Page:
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Nike+ Fuelstation, Boxpark

Nike finally opened their unit in Boxpark, Shoreditch last week, the Nike+ Fuelstation. Boxpark has been open for a few months now and a lot of people were disappointed it wasn’t finished ready for the big opening considering it was the main anchor store.

Nike have unveiled the store as the ‘future of retail’. The aim of the store is to ‘balance digital interactivity with physical human experience’.

It is this level of interaction that is being blogged about like crazy on the internet at the moment. Nike want us to change the way we shop, think how apple have revoltutionised the way we use computers and apps and you will get an idea of the impression they are trying to make.

They do this with several digital installations, that react to your movement and help you before you have even touched a product. On entering the store you feel as though you are in an exhibition space, Nike are good at this, I previously blogged about 1948 London their hybird store/showroom/exhibiton and events space.

As you walk down the entrance corridor to the Fuelstation you pass a digital screen that turns from red to green by a camera tracking your movement. Think Minority Report where Tom Cruise walks in to a Gap store and digital walls talk to him asking him how his last purchase of chinos were for him. (I can never get it out of my head when talking about ‘the future of shopping’).

Nike “want you to feel as though you are involved”. This continues in to the store at the fuel pods where you can record yourself jumping around. Microsoft Kinnect tracks your movement and recreates it in a silhouette made of thousands of pixels on the wall dancing around moving from red to green. Your video clip can be emailed to you by Nike so that you can share it on social networks.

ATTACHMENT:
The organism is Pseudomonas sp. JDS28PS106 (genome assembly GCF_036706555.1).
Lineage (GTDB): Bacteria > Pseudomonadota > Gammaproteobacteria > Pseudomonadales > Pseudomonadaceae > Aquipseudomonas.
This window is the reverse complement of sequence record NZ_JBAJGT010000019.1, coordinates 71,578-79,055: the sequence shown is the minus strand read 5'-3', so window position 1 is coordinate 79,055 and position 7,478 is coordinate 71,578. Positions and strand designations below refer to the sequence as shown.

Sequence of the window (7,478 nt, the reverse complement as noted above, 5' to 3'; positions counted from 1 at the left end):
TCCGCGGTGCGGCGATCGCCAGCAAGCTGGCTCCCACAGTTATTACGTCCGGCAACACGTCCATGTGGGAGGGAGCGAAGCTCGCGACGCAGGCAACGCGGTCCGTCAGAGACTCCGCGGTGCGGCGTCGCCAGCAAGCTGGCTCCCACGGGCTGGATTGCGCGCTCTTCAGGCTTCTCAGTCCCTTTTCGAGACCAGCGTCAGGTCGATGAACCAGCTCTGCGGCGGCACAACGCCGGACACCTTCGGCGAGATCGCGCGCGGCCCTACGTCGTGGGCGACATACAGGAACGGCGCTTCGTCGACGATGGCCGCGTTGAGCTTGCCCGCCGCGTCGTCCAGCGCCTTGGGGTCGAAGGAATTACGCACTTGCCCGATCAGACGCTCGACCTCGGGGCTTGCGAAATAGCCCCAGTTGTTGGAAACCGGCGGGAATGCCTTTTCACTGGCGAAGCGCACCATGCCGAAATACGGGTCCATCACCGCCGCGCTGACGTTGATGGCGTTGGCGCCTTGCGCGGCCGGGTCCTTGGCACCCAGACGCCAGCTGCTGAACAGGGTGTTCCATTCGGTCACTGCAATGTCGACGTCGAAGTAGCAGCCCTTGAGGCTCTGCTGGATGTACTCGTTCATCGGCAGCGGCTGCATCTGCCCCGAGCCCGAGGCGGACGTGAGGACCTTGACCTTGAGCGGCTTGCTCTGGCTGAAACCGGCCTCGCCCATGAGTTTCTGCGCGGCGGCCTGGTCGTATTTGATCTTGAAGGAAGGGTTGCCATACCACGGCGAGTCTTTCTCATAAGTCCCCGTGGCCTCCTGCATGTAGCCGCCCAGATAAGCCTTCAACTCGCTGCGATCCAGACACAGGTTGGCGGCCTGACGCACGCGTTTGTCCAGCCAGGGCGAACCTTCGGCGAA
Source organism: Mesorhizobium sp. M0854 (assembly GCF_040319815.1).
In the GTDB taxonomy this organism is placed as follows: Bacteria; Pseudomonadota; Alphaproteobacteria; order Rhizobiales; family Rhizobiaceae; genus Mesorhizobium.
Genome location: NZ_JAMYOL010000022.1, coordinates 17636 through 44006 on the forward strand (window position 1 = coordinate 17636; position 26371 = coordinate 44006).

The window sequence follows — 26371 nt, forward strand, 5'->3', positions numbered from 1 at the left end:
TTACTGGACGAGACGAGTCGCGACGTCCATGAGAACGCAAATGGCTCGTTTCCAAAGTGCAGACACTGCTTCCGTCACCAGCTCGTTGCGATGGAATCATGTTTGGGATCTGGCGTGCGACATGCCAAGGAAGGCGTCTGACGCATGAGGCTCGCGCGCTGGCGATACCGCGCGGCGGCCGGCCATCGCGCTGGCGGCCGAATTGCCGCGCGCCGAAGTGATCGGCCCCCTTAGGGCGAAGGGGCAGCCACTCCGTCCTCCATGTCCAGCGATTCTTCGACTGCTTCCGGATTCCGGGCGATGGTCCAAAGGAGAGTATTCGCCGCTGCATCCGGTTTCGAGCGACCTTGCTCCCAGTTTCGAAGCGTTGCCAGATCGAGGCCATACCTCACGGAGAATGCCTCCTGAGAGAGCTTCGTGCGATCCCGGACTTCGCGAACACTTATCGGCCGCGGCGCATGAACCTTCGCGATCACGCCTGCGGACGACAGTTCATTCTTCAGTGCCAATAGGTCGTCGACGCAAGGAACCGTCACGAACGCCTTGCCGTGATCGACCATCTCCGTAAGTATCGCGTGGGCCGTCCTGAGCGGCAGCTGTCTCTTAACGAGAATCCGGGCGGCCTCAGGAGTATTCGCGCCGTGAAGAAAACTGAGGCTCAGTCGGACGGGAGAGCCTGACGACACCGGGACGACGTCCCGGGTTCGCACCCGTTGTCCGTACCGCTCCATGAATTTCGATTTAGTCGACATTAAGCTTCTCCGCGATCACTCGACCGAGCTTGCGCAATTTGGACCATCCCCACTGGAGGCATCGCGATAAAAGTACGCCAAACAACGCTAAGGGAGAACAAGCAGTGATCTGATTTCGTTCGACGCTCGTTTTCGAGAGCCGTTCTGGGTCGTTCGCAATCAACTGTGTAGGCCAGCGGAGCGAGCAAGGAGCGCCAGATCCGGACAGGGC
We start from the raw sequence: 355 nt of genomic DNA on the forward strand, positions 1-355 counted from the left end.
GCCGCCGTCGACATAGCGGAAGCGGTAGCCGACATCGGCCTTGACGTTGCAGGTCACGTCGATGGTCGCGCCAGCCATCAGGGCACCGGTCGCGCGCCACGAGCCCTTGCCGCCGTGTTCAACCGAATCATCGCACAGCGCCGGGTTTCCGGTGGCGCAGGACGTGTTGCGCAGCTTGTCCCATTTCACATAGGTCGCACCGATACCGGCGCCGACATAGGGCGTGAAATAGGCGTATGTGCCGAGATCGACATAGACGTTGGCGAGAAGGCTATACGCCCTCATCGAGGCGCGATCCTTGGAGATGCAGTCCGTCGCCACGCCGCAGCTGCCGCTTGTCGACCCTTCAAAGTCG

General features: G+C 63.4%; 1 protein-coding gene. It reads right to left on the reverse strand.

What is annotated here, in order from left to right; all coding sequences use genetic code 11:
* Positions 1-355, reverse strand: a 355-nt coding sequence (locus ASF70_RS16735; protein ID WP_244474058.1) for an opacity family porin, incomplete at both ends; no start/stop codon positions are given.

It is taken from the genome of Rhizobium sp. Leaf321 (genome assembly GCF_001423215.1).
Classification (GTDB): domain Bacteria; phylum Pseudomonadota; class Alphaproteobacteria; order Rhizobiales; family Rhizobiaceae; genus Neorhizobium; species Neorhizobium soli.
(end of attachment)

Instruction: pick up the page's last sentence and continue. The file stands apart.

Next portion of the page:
Why would you want to share a video clip? Why not, its a talking point, it adds to and enhances the user expeierence in the store. In larger format stores interventions like this can increase dwell time and in turn increase customer spend. Not only that it strengthens the brands image, as they say ‘changing the way we shop’.

The actual layout of product in the store is in only two of the four containers the unit is comprised of. Minimal store design and product densities add to the exhibition and experience feel of the space. Ipads on walls that are clad in wood serve as a catalogue to Nike’s wider range of products.

Throw in Nike+ Fuel bands, augmented reality through the use of QR codes that link to intricate specifications of shoes that you can move around on an ipads, treadmills that are watched by a series of cameras recording you running, beaming information to the store attendants ipad so that they can analyse how you run as part of the Nike Running Club and you have a store of the future.

Refs/Pics: Pocket-lint and Retaildesignblog